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Mixing problems


I am new-ish to recording and mixing and i am suffering from a frustating problem !
I am using Cubase sx3 to record rock/alternative music. The monitors I am using were given to me, they are Tannoy speakers (I think the model maybe E11 ? This is all I can find on the back of the monitors). When I am mixing tracks I can get the songs sounding more than satisfactory but when I get home and listen to them on a hi-fi, the songs suddenly sound cloudy, muddy and totally different ! The dynamics seem to be gone and the sound is nothing like what i am hearing thru the monitors !

I have read up a little about the acoustics of listening environments and ama little confused by it. Surely the room I listening in can't be affecting the sound this much ? I have thought about buying some acoustic products (traps, foam etc) but it seems very expensive and a bit hit and miss as to whether I place these products in the correct place or not.

Could it be something else ? should I be investing in new monitors ?

please help !


Pro Audio Guest Thu, 06/21/2007 - 17:59
AAAHHH Grasshopper!!!

There are many factors that could come into play but I would probably say it is acoustics. Yes they play a much larger part in the outcome of a mix than you would ever think. Say for instance you have a room that is very bass heavy and you mix to what your ears think sounds right. But then you listen on a speaker in a car etc that is not as revealing as a reference monitor and everything comes out thin and tinny. check out the acoustic design section of or for a more in depth look check out and look into his forum.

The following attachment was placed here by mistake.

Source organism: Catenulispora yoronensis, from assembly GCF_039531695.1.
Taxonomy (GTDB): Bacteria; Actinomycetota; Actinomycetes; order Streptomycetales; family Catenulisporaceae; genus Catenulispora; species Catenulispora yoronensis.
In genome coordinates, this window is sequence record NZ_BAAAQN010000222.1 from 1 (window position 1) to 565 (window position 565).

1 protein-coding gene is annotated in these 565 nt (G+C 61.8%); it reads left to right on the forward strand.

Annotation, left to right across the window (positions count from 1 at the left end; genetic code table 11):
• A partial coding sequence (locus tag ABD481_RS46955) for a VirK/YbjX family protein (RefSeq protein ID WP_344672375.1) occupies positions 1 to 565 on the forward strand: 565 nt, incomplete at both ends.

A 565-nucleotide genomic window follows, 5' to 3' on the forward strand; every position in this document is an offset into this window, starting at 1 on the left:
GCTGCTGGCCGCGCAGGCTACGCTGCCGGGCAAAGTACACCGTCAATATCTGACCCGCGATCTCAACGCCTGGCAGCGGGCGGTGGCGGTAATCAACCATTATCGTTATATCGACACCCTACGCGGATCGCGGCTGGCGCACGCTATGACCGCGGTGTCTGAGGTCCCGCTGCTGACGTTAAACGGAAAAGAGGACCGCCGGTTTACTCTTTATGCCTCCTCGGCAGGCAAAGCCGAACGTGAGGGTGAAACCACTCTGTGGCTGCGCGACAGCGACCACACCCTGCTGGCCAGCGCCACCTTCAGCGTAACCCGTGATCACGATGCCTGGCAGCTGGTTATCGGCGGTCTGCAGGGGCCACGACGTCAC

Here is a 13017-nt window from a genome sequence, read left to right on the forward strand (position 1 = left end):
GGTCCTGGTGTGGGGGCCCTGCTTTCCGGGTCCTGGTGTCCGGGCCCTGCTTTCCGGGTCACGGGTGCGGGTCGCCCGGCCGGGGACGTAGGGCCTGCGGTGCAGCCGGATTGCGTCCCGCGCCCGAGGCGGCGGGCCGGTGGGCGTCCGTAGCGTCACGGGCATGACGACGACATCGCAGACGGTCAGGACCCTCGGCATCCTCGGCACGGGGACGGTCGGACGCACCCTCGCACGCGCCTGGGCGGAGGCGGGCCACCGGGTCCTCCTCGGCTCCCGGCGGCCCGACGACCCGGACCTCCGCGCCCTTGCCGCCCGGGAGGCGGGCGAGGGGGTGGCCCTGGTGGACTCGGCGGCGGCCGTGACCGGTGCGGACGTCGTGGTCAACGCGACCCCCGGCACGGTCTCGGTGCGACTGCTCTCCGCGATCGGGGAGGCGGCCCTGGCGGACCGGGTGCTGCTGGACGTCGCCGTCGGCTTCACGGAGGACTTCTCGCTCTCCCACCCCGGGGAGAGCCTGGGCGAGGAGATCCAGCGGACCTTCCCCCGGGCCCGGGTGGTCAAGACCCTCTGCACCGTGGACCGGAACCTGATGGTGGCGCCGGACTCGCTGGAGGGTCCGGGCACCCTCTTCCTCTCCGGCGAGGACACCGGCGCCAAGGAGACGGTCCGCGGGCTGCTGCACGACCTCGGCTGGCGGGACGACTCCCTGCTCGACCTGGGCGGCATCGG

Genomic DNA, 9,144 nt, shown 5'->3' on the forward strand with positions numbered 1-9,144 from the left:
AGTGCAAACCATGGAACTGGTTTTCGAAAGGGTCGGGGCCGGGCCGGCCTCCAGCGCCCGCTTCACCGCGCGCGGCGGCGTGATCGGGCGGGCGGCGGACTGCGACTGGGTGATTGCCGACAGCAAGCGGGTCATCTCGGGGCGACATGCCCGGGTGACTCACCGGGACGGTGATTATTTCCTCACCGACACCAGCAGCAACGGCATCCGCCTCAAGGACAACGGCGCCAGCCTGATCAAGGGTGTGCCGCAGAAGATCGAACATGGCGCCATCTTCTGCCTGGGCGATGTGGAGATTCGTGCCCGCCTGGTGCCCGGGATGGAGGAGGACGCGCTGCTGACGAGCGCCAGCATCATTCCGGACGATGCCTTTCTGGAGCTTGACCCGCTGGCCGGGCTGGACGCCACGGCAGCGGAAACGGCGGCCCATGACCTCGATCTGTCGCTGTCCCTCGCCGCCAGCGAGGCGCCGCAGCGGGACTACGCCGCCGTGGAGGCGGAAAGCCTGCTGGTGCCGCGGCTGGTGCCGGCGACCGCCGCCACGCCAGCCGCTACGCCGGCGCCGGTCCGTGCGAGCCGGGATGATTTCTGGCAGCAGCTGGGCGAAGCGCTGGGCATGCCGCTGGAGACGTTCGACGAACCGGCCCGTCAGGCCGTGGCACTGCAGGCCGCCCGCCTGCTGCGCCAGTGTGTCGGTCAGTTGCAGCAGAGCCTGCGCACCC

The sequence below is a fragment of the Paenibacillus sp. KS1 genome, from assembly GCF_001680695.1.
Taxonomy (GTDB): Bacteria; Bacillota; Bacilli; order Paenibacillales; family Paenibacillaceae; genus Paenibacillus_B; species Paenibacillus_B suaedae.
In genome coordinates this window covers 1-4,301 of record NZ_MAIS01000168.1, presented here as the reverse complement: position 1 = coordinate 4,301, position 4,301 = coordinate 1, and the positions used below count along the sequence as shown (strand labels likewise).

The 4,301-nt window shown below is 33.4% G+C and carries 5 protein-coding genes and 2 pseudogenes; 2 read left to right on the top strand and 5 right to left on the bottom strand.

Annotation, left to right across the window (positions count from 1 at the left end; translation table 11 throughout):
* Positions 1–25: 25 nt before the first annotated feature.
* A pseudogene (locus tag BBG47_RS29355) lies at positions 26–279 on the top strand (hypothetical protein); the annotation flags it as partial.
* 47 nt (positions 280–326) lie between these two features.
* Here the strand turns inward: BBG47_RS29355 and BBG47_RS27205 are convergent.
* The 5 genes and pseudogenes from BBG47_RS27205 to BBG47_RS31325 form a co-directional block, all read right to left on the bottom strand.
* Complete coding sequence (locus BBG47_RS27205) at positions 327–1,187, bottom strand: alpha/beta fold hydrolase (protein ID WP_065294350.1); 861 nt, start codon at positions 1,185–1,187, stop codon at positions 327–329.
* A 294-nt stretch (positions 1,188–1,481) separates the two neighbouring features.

Pro Audio Guest Fri, 06/22/2007 - 19:12
try mixing with a lower volume like reallly low. don't hit the levels too hard and try to ride your faders on parts that need it. take out -3db of some 200 Hz in your vocals and brining up some of your mids. i noticed tannoy tend to fool you in there mids. use your discretion. and listen to your mix in about 5 different places and you should get an idea of what needs fixing. don't over analyze it or you will never have a finished product. a good idea is to have someone else listen to it and tell you what is good and what is not.

AudioGaff Sat, 06/23/2007 - 01:31
There is no real fix if your room has problems and is lying to you. It will always be something that you will be fighting with. But despite that, it will still take you many, many hours for you to learn your monitors in your specific mixing space before you are able to make mixes that can translate well to other speakers and listening spaces. Listen to as much various types of music as you can on those monitors to learn their specific characteristics. In the end, you may find that they just won't ever work well for you.

Lack of skill and experience with low freq problems in general with rooms and with mixing are one the most common things to overcome. Using additional monitors and/or speakers to check your mixes can be of big help. It is not easy. It isn't supposed to be easy.

DrGonz Sun, 06/24/2007 - 03:07
My Ears arent flat my monitor and room is....

I hate music lol well not really but .... this is the hardest part because u have to fool your ears. The ears are filters and adjust to frequency. I.E. u ever listen to mixes and your ears adjust to those sounds. Thats why ear training is a great concept to study. It requires AB and Y :twisted:

chips Mon, 06/25/2007 - 04:47
Great answers everyone.
Thank you. I do tend to mix too loud so I am going to try at lower volumes. And keep the levels lower.

I think that when I get the money I might just try a different set of monitors. Any suggestions ? I can't afford to spend thousands but could possibly stretch to about $900 (not a lot I know !). I would prefer passive monitors. Any suggestions would be welcome.

Thanks all again for the advice. It is appreciated